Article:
[business day] Tests have begun on the undersea telecoms cable Seacom with its switch-on only 29 days away.
The cable has been brought ashore at Mtunzini near Durban as the 600m project stays on schedule. Tests under way will ensure all the connections in the 17000km cable are fully operational and optimum traffic flow is achieved before its commercial launch on June 27.
The cable links India to SA and runs up Africa's east coast to the Middle East and Europe. It promises to end the dearth of bandwidth that has kept prices high and data transmissions down for African countries.
"It's a huge impact for SA, but it's a much bigger impact for east Africa," said CEO Brian Herlihy yesterday. "Communities in Africa are all depending on information and communications technology infrastructure as a catalyst for development."
Herlihy said originally its bandwidth would be 90% cheaper than existing supplies. But price cuts as operators prepared for the Seacom threat will make its savings closer to 40%-50% now.
The cost to consumers will also depend on the profit margin operators buying Seacom bandwidth, including Vodacom and Internet Solutions, want.
Seacom expects a return on its investment in five years -- conservative if consumers quickly demand more bandwidth to enjoy new applications such as video conferencing and movie downloads. Africa's only other submarine cable runs up the west coast, but its owners, including Telkom , have charged high fees.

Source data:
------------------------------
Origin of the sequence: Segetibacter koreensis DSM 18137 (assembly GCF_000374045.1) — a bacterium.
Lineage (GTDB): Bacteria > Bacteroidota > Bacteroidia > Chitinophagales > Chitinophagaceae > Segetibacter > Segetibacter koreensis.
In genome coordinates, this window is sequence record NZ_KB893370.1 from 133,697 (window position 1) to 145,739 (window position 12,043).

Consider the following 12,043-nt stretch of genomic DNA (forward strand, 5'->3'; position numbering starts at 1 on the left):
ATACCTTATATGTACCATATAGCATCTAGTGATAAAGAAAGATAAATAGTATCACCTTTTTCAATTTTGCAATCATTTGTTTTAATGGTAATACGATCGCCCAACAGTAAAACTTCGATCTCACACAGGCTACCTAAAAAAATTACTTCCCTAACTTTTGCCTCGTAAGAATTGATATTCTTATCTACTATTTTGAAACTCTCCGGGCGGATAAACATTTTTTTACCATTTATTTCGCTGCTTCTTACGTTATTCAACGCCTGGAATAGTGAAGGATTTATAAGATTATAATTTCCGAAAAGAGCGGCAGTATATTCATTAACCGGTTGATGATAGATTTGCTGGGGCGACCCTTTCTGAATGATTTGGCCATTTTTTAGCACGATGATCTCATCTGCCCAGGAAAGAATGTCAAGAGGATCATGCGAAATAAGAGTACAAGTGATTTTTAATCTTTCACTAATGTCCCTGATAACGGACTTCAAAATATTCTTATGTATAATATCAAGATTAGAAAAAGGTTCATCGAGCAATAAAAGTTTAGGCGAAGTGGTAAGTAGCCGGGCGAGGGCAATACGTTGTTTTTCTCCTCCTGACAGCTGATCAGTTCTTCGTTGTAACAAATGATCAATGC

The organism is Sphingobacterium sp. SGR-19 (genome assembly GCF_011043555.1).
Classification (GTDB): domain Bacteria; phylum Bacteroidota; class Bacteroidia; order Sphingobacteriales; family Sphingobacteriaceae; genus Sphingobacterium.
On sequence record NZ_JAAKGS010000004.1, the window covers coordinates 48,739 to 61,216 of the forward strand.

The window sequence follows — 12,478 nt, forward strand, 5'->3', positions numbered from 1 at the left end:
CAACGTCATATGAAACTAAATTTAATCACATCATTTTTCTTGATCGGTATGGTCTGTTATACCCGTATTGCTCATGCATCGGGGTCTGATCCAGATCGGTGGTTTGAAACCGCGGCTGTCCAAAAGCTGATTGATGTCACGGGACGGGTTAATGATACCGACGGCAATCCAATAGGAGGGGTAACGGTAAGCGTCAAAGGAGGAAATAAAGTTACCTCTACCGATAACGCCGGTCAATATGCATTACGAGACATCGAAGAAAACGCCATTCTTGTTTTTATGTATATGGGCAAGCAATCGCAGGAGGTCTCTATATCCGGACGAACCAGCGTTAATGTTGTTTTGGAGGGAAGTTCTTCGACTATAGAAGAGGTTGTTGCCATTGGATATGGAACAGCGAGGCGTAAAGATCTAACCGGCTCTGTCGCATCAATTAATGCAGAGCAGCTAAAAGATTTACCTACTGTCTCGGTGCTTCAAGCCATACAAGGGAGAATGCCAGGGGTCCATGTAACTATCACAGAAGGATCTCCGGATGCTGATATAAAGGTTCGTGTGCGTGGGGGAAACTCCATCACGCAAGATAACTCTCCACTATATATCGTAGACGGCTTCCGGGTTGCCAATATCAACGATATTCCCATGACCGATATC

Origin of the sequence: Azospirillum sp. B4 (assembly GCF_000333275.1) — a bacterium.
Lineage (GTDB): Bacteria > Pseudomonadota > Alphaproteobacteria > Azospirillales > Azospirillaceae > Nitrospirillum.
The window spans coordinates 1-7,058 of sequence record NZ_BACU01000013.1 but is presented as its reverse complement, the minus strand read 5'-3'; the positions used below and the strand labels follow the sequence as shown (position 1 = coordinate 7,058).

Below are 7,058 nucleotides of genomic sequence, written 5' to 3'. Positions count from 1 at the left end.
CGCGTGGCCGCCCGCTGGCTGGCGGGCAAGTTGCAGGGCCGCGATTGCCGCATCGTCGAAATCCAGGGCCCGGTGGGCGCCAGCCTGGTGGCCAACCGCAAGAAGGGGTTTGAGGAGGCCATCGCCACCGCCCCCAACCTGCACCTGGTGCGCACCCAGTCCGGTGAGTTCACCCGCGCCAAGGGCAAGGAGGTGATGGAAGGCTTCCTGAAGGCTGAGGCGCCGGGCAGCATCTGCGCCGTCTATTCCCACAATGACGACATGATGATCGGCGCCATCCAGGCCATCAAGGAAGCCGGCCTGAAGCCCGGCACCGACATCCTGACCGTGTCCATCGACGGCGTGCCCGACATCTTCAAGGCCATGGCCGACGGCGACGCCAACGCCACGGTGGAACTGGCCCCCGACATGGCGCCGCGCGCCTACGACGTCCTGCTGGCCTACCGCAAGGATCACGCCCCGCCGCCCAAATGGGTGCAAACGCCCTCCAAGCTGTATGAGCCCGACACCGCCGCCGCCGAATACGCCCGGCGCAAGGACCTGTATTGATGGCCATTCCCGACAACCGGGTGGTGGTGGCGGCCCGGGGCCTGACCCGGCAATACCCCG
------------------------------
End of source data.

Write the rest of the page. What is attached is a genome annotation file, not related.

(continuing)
Seacom bandwidth would be sold at far lower prices, said Herlihy. With the system substantially completed and testing under way, it was close to delivering on its commitment and becoming the first cable to provide eastern and southern African retail carriers with open access to inexpensive bandwidth, he said yesterday.
Neotel would run the landing station in SA and deliver capacity nationwide. Landlocked countries would benefit from Seacom's "cheap and plentiful" bandwidth, Herlihy said. It was working to ensure cross-country networks were built to carry its capacity inland. Those backhaul cables were being laid to Johannesburg, Kampala, Kigali and Nairobi.
Heavy investment by SA's cellular networks in a new national backbone were probably triggered by Seacom's arrival as their networks needed upgrading to benefit from the huge international capacity about to arrive.
While several other undersea cables are being planned, not all may materialise due to the enormous costs involved. Some government-led projects risk being sunk by the complexity of trying to include many governments in the initiatives.
Seacom was initiated by US-based Herakles Telecom. It diluted its own stake down to 23,75%, to bring in outside funding and comply with SA's demand for any cable landing in the country to be majority African owned.
Local investors are Venfin with 25%, Shanduka Group with 12,5% and Convergence Partners, with 12,5%.
Seacom on Track for Its Switch-On